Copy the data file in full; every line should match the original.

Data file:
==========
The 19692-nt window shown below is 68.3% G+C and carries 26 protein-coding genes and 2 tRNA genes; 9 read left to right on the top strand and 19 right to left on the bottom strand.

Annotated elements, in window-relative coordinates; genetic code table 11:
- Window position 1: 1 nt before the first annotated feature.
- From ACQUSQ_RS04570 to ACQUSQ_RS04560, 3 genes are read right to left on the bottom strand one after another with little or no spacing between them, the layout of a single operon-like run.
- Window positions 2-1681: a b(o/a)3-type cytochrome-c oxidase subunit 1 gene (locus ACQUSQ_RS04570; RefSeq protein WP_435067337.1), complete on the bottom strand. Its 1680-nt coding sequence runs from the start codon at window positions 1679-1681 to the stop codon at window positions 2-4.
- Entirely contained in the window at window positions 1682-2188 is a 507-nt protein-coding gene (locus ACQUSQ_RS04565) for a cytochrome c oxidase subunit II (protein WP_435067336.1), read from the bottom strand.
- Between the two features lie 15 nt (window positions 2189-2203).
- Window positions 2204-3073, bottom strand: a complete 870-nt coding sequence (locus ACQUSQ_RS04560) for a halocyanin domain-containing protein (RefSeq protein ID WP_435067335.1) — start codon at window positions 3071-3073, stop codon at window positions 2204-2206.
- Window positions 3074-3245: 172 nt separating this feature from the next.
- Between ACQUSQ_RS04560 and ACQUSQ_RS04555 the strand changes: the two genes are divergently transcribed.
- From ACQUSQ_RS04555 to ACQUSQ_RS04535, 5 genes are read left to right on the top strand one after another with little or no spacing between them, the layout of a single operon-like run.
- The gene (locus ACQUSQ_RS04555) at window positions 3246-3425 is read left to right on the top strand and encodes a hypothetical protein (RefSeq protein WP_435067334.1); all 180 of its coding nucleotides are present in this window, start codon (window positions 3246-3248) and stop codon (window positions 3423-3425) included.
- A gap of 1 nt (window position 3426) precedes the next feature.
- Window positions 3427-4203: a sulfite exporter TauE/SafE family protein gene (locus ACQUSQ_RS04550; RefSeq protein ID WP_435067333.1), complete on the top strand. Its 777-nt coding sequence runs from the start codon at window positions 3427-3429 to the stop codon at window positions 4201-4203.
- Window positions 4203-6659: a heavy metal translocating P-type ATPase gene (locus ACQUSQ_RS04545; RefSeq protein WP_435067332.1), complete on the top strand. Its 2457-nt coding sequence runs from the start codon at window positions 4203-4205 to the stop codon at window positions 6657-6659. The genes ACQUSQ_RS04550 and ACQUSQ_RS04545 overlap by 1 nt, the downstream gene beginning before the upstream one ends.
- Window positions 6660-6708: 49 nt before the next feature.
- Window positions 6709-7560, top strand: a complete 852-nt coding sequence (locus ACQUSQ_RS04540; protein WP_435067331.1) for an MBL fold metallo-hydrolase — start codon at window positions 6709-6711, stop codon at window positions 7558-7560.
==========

The 19692-nt window shown below is 68.3% G+C and carries 26 protein-coding genes and 2 tRNA genes; 9 read left to right on the top strand and 19 right to left on the bottom strand.

Annotated elements, in window-relative coordinates; genetic code table 11:
- Window position 1: 1 nt before the first annotated feature.
- From ACQUSQ_RS04570 to ACQUSQ_RS04560, 3 genes are read right to left on the bottom strand one after another with little or no spacing between them, the layout of a single operon-like run.
- Window positions 2-1681: a b(o/a)3-type cytochrome-c oxidase subunit 1 gene (locus ACQUSQ_RS04570; RefSeq protein WP_435067337.1), complete on the bottom strand. Its 1680-nt coding sequence runs from the start codon at window positions 1679-1681 to the stop codon at window positions 2-4.
- Entirely contained in the window at window positions 1682-2188 is a 507-nt protein-coding gene (locus ACQUSQ_RS04565) for a cytochrome c oxidase subunit II (protein WP_435067336.1), read from the bottom strand.
- Between the two features lie 15 nt (window positions 2189-2203).
- Window positions 2204-3073, bottom strand: a complete 870-nt coding sequence (locus ACQUSQ_RS04560) for a halocyanin domain-containing protein (RefSeq protein ID WP_435067335.1) — start codon at window positions 3071-3073, stop codon at window positions 2204-2206.
- Window positions 3074-3245: 172 nt separating this feature from the next.
- Between ACQUSQ_RS04560 and ACQUSQ_RS04555 the strand changes: the two genes are divergently transcribed.
- From ACQUSQ_RS04555 to ACQUSQ_RS04535, 5 genes are read left to right on the top strand one after another with little or no spacing between them, the layout of a single operon-like run.
- The gene (locus ACQUSQ_RS04555) at window positions 3246-3425 is read left to right on the top strand and encodes a hypothetical protein (RefSeq protein WP_435067334.1); all 180 of its coding nucleotides are present in this window, start codon (window positions 3246-3248) and stop codon (window positions 3423-3425) included.
- A gap of 1 nt (window position 3426) precedes the next feature.
- Window positions 3427-4203: a sulfite exporter TauE/SafE family protein gene (locus ACQUSQ_RS04550; RefSeq protein ID WP_435067333.1), complete on the top strand. Its 777-nt coding sequence runs from the start codon at window positions 3427-3429 to the stop codon at window positions 4201-4203.
- Window positions 4203-6659: a heavy metal translocating P-type ATPase gene (locus ACQUSQ_RS04545; RefSeq protein WP_435067332.1), complete on the top strand. Its 2457-nt coding sequence runs from the start codon at window positions 4203-4205 to the stop codon at window positions 6657-6659. The genes ACQUSQ_RS04550 and ACQUSQ_RS04545 overlap by 1 nt, the downstream gene beginning before the upstream one ends.
- Window positions 6660-6708: 49 nt before the next feature.
- Window positions 6709-7560, top strand: a complete 852-nt coding sequence (locus ACQUSQ_RS04540; protein WP_435067331.1) for an MBL fold metallo-hydrolase — start codon at window positions 6709-6711, stop codon at window positions 7558-7560.